Active State Issues
Active Federal Issues
WWI worked alongside the restaurant/hotel and craft beer industry lobbyists to draft, amend, and pass one of the more complex and meaningful pieces of alcohol legislation of the 2021 session in HB 1480. The bill created legal allowances for cocktails to go, wine by the glass to go, curbside service, home delivery, and modernizing outdoor seating allowances, and many other sales privileges through 2023. We will be back with Hospitality and the WA craft brewers to push for permanence on all the allowances allowed in HB 1480 in 2023.
The 18–20-year-old production work bill. With the passage of this bill, 18–20-year-olds are now allowed to work in the production area of a winery facility as long as there is a 21+ employee present. This is an exciting workforce development effort to allow younger viticulture and enology graduates and other employees within a winery get experience and hands on learning of wine production to understand if this is a profession they want to enter.
Ag OT and safe harbor from lawsuits. The legislature removed the long-standing exemption for the Agriculture industry on Overtime pay rules and instituted a three year phase in for the new required level of pay up to at least current 1 1/2x pay similar to the rules other industries currently have in place. . Frustratingly the Legislature did not include a seasonality provision recognizing how seasonal farming is in practice that several other states did recognize by including such an exemption for a specific amount of time. In WA, the Agriculture industry is asking for up to 12 weeks for the exemption to allow us to provide employment to as many seasonal labor workers who rely on these jobs as possible.
One year pause on alcohol licensing fees – To help alcohol licensees across the state struggling through the pandemic, the Legislature adopted a one year pause on licensing fees for all WSLCB licensed businesses.
$12 Million Budget Appropriation for Tourism Marketing and Promotion: WWI worked alongside tourism and hospitality leaders during the 2021 session to secure a historic amount of tourism funding for Washington State to inject a meaningful amount of money into promoting tourism in Washington State at a time our wine industry, hospitality overall, and state need it the most due to the pandemic and the devastating losses incurred by loss of tourists spending in our local communities throughout the state.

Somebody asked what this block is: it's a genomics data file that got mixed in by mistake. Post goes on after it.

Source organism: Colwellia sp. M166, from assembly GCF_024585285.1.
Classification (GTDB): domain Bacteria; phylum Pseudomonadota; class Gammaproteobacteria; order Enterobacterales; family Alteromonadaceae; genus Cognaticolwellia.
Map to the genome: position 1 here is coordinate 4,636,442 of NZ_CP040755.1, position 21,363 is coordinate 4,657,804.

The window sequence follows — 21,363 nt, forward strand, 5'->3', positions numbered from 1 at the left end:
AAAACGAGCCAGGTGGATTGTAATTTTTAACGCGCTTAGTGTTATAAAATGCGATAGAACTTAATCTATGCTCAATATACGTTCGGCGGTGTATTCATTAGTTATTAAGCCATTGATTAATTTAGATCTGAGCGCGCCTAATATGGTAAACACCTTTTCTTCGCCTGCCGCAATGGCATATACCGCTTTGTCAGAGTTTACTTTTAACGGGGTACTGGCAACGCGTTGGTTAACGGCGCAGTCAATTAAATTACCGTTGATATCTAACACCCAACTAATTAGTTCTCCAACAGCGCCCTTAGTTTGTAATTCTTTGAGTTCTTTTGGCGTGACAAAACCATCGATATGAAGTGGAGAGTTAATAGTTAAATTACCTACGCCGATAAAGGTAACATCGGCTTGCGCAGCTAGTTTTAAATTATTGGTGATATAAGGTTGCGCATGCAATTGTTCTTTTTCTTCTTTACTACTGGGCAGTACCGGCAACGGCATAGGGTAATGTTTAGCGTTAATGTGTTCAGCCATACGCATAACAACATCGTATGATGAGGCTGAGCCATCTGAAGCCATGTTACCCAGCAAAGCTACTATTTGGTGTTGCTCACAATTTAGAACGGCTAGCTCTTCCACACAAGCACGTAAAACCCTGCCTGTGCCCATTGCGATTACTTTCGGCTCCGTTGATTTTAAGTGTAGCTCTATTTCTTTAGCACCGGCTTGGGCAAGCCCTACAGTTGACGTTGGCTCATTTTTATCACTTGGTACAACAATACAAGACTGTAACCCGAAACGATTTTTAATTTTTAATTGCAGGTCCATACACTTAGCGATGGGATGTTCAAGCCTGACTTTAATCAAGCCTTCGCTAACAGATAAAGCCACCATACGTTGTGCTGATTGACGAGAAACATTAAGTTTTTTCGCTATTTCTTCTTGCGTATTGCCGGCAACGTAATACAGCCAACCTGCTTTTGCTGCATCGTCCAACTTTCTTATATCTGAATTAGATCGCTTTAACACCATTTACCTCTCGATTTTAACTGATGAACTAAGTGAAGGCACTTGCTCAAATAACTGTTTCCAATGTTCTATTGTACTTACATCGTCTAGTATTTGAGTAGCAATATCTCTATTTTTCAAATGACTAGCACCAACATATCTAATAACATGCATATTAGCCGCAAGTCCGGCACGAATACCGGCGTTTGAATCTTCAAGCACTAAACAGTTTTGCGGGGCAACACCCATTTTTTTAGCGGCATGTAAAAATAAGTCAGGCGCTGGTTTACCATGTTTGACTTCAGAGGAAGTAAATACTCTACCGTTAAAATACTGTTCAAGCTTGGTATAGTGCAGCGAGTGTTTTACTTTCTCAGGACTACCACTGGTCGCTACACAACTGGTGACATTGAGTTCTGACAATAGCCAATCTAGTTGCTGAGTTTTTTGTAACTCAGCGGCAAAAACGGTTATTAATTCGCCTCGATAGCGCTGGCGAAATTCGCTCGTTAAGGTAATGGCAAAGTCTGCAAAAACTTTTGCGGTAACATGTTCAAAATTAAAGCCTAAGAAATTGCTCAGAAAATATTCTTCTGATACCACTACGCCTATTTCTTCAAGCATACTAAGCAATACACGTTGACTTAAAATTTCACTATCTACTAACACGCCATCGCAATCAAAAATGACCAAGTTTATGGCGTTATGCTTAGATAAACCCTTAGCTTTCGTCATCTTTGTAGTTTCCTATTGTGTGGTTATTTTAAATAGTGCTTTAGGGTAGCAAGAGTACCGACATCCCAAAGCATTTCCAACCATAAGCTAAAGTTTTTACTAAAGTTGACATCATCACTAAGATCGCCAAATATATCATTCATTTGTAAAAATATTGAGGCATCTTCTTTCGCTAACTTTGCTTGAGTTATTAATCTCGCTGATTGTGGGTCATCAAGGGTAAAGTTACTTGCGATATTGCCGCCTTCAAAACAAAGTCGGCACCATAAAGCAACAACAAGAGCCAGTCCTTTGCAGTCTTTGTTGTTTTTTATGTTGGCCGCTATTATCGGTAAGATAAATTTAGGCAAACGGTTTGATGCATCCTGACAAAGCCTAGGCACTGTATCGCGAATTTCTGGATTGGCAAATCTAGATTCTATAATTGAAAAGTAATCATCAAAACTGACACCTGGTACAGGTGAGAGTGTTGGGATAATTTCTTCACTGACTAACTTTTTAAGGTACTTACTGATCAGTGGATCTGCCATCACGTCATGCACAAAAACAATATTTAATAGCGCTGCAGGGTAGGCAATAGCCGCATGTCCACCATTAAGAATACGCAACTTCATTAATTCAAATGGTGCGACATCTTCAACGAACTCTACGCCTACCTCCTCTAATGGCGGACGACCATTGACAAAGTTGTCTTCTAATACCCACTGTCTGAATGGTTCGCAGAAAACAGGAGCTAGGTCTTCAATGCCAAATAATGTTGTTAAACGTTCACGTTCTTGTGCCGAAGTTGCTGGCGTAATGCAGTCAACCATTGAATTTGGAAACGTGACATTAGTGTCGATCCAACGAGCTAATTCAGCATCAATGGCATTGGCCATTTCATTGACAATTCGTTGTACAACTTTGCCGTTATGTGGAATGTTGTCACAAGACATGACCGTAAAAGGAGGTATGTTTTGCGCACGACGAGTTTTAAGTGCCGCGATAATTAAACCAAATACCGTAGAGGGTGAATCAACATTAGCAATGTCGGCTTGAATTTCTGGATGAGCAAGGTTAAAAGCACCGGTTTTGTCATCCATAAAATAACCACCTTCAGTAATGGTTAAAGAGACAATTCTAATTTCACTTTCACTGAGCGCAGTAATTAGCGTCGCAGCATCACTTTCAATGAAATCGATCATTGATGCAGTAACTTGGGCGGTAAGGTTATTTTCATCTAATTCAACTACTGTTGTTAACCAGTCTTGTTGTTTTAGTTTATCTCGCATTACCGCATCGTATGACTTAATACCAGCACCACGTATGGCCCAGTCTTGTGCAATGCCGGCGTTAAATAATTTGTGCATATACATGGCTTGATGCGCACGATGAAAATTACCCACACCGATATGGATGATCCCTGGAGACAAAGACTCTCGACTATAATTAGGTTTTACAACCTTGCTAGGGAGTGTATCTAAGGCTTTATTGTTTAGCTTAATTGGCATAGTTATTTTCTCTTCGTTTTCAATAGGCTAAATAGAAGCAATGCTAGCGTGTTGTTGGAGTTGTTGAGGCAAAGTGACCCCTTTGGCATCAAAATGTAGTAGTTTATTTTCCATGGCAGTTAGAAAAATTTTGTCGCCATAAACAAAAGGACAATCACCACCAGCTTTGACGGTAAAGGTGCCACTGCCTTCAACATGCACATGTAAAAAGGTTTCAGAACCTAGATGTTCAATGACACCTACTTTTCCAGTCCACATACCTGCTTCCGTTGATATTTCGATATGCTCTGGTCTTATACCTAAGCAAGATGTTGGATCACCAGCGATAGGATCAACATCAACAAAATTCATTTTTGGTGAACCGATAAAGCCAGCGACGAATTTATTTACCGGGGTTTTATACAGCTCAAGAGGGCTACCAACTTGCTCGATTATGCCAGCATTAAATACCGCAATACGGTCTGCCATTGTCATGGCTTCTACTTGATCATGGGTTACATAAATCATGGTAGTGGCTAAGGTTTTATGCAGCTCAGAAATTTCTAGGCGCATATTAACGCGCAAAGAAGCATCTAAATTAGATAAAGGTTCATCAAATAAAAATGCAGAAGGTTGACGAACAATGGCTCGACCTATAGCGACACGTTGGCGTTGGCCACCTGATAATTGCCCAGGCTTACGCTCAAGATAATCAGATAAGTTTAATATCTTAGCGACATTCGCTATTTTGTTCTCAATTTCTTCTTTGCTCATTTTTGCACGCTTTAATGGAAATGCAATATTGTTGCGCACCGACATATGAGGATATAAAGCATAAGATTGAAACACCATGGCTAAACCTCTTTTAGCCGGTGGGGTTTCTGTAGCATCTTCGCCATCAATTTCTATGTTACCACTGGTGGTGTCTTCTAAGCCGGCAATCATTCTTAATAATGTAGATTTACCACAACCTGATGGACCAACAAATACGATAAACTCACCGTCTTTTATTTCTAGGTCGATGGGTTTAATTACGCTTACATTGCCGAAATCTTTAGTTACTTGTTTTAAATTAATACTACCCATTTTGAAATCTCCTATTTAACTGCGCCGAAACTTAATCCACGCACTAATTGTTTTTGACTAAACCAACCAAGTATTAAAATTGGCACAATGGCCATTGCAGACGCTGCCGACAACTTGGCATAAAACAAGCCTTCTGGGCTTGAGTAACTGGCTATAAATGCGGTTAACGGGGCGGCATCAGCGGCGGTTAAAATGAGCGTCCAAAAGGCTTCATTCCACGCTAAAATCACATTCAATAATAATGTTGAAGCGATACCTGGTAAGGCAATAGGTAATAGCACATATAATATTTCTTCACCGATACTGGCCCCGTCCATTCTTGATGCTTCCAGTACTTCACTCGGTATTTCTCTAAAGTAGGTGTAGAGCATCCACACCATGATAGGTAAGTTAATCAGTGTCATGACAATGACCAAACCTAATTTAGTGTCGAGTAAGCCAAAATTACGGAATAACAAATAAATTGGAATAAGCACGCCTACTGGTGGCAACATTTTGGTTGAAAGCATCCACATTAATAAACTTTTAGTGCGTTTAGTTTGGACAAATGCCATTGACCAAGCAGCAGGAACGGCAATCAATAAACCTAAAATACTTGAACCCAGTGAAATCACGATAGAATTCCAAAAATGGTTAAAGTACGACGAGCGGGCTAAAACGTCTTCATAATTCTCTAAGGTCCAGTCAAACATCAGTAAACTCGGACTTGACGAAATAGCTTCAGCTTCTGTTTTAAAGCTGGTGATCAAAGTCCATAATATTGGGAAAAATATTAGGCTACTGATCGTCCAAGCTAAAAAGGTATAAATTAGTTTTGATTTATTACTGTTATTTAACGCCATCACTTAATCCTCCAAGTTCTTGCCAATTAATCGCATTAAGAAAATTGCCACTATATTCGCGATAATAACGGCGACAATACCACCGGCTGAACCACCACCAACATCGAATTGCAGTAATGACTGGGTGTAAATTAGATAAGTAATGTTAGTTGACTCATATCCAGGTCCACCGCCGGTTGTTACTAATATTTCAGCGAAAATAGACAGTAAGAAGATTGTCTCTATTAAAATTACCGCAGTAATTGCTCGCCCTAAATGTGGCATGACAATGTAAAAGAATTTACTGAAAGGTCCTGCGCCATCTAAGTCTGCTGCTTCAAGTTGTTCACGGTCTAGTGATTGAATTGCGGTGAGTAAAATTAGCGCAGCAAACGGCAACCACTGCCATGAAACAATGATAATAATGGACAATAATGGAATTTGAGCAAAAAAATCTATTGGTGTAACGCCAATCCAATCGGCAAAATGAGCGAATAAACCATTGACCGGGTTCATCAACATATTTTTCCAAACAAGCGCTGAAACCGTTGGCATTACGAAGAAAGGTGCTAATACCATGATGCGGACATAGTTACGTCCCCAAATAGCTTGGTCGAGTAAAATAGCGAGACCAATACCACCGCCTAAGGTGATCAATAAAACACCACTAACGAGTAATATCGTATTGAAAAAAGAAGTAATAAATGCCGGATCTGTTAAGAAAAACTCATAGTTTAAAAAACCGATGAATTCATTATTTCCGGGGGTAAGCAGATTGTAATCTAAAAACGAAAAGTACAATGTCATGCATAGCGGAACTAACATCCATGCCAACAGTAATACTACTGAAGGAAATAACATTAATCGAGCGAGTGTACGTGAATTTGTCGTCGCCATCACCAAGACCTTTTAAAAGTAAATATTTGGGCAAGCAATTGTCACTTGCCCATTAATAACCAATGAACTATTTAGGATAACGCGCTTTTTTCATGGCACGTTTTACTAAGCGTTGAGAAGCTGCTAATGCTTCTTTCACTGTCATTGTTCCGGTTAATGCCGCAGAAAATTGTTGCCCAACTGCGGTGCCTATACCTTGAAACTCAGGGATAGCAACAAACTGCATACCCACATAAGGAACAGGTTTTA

Unemployment Insurance relief due to the employment losses during the pandemic-related shutdowns throughout the state.
CARES Act: Covid-19 Stimulus Summary
On March 27th, the President signed into law the “Coronavirus Aid, Relief, and Economic Security Act” (the CARES Act), the largest economic relief act in our country’s history. The bill authorizes $367 billion in Small Business Administrations Loans
WineAmerica has provided a basic summary of the CARES Act and benefits for the wine industry here.
The US Travel Association has provided a list of relief resources through new or existing federal programs as a result of this legislation. You can find those specific programs here
Federal Tax Changes
For updates of federal tax changes, please view the PDF file below
Congress Extends the Craft Beverage Modernization and Tax Reform Act Through 2020
Washington, DC, December 18, 2019–WineAmerica is pleased to announce that the Craft Beverage Modernization and Tax Reform Act (CMBTRA) has been extended through December 31, 2020.
The bill was passed as part of a package of tax extenders that was included as an amendment to the Further Consolidated Appropriations Act of 2020. WineAmerica applauds the House and Senate for coming together to extend these credits through the end of 2020, avoiding costly increases for the entire American wine industry.
Earlier this week, the House of Representatives passed the bill that carried the extension by a bipartisan vote of 297 to 120. The bill was then sent to the Senate for approval. The Senate passed the bill by a vote of 71 to 23, sending it to the President’s desk for his signature, which is expected.
“This is a major victory for the American wine industry, and a huge relief for wineries of all sizes across the country,” said Marty Clubb, owner/winemaker of L’Ecole No. 41 in Walla Walla, Washington who is the current Chair of the WineAmerica Board of Directors. “While there is more work to be done, this extension is a major step forward.”
WineAmerica has been working throughout the year with our colleagues in the beer, cider, mead and spirits sectors on the Craft Beverage Modernization and Tax Reform Act. Our ultimate goal has been to secure permanence on this essential tax savings that have allowed for substantial savings and spurred reinvestment from wineries of all sizes. The larger CBMTRA currently has 74 Senate sponsors and 332 in the House. We will continue to work with our coalition partners to secure either permanence or a long term extension.
“WineAmerica just demonstrated its incredible value to the American wine industry,” said Jim Trezise, the organization’s President. “The powerful combination of daily work by our staff and lobbyists, national grassroots advocacy, and collaboration with other beverage associations was the perfect recipe for success.”
The new extension of the Craft Beverage Modernization and Tax Reform Act also includes a very important fix particular to the wine industry. Bonded wine cellars and fulfillment houses will once again be eligible to take the credits on the wine in their facilities, and bond-to bond transfers between wineries will also be eligible for the credits. The correction is a retroactive fix, and will be retroactive to January 1, 2018.